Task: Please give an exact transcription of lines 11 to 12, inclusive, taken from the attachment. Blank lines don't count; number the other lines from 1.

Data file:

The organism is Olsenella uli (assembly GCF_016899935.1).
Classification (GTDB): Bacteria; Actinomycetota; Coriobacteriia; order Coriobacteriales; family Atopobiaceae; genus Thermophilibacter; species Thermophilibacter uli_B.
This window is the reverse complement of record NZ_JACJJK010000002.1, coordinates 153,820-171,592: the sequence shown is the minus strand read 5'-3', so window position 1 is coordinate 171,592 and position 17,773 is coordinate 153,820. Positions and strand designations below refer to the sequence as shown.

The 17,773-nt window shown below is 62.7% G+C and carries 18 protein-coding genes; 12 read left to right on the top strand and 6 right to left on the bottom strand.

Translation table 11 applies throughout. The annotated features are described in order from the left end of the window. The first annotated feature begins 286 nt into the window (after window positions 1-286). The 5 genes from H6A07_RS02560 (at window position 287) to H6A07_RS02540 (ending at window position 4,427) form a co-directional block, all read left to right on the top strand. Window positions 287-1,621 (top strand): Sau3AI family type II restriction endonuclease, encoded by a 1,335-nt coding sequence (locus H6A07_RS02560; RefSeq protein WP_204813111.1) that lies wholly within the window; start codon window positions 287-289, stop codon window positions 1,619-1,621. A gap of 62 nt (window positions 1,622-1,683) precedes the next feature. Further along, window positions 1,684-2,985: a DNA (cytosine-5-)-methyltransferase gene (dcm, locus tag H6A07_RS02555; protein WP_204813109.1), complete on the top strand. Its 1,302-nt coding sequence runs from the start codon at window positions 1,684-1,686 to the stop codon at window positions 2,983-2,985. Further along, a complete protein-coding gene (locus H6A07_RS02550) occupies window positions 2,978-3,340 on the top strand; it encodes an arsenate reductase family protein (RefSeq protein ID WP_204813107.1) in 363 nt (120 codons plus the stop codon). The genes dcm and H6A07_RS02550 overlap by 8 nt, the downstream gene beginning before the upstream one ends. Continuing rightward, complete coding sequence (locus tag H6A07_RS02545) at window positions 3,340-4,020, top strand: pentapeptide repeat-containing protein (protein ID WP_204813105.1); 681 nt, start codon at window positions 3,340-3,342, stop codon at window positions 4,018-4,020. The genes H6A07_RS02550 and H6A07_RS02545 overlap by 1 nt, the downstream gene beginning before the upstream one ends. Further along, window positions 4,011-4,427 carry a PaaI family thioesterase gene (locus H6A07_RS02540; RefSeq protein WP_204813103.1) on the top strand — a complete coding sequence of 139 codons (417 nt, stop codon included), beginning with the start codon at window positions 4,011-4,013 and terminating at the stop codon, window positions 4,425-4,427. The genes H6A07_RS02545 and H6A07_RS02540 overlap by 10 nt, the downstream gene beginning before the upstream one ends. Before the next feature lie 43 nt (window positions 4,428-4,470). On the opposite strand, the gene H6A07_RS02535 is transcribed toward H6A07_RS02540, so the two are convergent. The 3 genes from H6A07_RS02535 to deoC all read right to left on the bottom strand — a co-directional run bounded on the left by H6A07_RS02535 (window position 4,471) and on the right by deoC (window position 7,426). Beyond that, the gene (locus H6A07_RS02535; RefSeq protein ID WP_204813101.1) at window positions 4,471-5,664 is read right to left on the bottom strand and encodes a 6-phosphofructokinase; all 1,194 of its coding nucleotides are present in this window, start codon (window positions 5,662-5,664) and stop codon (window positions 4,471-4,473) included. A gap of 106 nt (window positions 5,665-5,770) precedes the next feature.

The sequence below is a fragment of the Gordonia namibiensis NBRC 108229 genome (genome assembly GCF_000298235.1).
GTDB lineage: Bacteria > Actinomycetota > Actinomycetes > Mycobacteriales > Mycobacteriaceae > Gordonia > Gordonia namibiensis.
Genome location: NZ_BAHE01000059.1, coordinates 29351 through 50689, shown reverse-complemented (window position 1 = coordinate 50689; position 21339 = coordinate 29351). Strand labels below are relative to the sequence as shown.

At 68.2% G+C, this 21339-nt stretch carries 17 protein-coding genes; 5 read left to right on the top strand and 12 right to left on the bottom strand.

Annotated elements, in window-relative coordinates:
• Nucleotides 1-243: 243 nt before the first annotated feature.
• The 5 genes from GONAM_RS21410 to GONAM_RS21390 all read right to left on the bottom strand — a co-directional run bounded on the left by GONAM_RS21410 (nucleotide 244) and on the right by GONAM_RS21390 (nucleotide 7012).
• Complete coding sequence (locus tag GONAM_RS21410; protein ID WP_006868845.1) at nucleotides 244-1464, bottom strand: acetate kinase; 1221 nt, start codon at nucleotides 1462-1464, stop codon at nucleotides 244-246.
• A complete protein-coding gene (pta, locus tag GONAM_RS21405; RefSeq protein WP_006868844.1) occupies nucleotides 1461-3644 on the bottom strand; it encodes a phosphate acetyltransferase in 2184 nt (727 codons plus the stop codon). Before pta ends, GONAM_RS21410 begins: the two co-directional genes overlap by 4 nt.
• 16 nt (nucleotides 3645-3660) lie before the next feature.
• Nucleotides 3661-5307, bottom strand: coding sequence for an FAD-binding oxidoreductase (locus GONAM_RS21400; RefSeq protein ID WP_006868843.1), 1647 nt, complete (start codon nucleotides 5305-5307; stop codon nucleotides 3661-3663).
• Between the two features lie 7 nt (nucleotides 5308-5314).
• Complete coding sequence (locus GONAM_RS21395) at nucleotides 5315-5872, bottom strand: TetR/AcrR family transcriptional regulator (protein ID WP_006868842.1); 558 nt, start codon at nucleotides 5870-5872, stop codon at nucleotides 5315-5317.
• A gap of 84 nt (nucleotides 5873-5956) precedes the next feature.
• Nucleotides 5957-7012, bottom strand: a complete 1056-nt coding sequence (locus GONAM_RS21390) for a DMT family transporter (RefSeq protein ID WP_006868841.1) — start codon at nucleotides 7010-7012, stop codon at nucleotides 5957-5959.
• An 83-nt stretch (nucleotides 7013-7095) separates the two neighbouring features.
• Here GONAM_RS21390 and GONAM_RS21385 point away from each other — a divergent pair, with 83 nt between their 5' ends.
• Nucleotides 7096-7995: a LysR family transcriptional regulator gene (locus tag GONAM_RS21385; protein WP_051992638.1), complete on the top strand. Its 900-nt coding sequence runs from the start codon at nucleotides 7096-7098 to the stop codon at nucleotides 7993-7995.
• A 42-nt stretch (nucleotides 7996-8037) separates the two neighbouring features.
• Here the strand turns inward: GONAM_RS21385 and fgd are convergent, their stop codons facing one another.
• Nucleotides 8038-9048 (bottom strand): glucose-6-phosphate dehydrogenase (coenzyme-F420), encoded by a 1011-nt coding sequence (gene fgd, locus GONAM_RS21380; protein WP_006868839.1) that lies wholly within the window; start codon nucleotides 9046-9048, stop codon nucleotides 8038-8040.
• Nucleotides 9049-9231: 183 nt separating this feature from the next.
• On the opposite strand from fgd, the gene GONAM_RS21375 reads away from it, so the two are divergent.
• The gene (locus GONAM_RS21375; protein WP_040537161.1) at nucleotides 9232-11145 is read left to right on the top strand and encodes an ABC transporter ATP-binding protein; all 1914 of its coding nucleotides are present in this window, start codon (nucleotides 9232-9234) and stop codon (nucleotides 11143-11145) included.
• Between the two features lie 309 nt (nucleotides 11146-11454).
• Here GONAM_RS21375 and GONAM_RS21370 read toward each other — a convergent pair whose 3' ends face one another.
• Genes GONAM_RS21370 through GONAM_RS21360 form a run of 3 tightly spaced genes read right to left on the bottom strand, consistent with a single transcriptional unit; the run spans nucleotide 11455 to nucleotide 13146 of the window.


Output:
• Nucleotides 1-243: 243 nt before the first annotated feature.
• The 5 genes from GONAM_RS21410 to GONAM_RS21390 all read right to left on the bottom strand — a co-directional run bounded on the left by GONAM_RS21410 (nucleotide 244) and on the right by GONAM_RS21390 (nucleotide 7012).